City council gets update on proposed noise ordinance changes
WILMINGTON, N.C. (WECT) - Wilmington City Council is expected to vote later this month on proposed changes to the city’s ordinances.
Deputy City Attorney Meredith Everhart gave council members an update on the amended noise ordinance, which could go before city council at its Aug. 20 meeting.
While the sound level maximums and minimums are staying the same, the changes will "standardized all the dates and times.”
Everhart also explained that sound levels will be measured at the property of the person who made the complaint. So if someone in a residential area (where the max decibel level of 55 after midnight) complains about noise coming from a commercial/industrial property (max of 70 dbs after midnight), a citation will not be issued unless the sound level exceeds 70 dBs at the residential property
“The measurement of the noise is going to be made at the property of the person who is calling in the complaint," Everhart said. "But the limit is going to be the limit that is applicable to the property that is accused of violating.”
Council member Kevin O’Grady took issue with this.
“You see, I thought these were limits. That this was as high as they could go,” O’Grady said. “What you’re really saying now is, you can go up to 90 or 100 as long as no one complains within that the zone. If someone complains in a residential zone, well then we’ll go measure it there. And if it’s low enough all of that projection of sound is OK.”
Everhart said that while there is an impression that the changes to the noise ordinance are targeting the downtown area, she presented council members with a map that showed that most of the noise complaints come from areas around UNCW.
“There’s a lot of belief that most of our noise problems come from the downtown area," she said. "But most of our noise complaints come from around the college area. That’s not to say that they are all college students but the type of housing that is around the college area tends to lend itself to rental homes and the type of places we do get a lot of complaints from.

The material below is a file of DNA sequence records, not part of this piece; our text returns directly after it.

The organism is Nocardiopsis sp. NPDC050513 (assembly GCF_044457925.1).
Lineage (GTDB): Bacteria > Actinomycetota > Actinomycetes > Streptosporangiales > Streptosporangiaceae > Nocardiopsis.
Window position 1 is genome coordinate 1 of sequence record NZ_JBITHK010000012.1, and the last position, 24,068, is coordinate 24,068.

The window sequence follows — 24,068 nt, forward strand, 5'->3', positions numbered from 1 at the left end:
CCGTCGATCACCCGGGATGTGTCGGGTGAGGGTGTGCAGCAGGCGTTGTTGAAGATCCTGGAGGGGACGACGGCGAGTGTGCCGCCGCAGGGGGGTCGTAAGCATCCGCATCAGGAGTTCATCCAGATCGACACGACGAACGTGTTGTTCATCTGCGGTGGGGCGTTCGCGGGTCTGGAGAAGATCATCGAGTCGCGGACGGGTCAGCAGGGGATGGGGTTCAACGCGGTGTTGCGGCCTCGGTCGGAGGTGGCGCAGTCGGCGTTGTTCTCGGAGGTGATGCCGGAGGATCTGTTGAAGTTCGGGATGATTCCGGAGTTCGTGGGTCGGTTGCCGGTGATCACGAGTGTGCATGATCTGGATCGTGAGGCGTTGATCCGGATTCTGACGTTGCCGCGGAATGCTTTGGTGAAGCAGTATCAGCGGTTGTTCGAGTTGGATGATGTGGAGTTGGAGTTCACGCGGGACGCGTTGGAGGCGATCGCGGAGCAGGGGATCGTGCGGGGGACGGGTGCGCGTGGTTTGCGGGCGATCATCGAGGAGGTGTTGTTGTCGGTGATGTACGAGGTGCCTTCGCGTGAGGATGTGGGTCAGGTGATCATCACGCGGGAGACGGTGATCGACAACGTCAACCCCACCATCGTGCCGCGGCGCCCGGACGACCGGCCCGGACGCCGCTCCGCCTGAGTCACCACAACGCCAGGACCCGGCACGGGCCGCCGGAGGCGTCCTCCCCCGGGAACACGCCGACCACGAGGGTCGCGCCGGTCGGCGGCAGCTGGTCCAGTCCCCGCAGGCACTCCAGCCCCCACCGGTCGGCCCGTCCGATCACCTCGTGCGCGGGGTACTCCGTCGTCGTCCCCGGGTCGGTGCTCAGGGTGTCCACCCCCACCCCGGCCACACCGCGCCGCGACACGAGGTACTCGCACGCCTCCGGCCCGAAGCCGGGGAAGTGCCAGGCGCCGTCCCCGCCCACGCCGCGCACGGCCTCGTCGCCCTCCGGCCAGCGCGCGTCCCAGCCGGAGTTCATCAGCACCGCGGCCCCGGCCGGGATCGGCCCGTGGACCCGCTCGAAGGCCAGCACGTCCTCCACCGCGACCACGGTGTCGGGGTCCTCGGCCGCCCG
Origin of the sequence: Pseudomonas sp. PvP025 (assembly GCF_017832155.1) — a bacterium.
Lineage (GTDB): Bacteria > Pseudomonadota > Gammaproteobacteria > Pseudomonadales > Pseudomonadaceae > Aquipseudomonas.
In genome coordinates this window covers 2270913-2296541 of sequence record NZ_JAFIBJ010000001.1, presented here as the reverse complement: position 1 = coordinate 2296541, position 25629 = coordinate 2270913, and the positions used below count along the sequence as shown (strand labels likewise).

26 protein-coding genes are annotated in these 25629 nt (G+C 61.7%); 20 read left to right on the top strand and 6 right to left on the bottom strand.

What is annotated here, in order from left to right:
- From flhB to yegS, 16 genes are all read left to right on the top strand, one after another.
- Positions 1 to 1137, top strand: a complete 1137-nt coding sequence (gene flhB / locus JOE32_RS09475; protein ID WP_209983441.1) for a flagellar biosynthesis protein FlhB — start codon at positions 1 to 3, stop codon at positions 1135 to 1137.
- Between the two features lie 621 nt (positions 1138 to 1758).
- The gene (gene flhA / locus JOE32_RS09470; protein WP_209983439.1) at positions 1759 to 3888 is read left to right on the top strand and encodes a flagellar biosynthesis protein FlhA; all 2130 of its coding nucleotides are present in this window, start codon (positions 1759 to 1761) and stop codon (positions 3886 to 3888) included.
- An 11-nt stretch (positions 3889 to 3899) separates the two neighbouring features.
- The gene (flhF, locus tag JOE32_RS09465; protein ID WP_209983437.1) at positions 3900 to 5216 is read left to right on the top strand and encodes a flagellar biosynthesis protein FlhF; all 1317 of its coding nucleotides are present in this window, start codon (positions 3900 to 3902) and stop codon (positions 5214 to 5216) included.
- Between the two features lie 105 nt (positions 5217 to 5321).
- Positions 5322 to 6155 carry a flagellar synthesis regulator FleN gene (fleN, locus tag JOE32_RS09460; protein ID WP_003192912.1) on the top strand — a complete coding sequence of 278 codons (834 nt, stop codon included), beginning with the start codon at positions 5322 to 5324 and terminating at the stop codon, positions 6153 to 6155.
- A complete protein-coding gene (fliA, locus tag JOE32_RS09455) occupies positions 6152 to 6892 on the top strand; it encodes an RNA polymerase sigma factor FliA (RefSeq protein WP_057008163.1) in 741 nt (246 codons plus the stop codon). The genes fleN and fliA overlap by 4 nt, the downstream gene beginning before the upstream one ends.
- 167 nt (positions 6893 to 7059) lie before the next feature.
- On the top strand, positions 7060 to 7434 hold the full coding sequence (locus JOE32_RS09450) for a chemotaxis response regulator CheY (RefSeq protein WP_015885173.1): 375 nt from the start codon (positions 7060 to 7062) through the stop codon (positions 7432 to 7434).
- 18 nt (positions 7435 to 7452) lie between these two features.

“Based on some of the community meetings that we’ve gone to, it seems to be there was a misconception that we were focusing all these efforts on the downtown area. We want to make sure you were are aware that’s not the primary area where we do a lot of the noise enforcement.”
Everhart said the Wilmington Police Department recently ordered three new sound level meters, which will bring the department’s total to four.
Both the current and new versions of the ordinance allows an officer to cite people for a noise without a sound level meter but the current version doesn’t provide guidelines for the officer.
The new version will include 12 factors an officer will consider before citing without a meter.
Anyone wishing to exceed their allowed decibel level or time frame will need to apply for a permit.
Permit applications go to the chief of police, who has the authority to grant up to 10 decibels over the limit or up to an extension of an hour of time or both.
Any request to exceed those limits would then go to the city manager.
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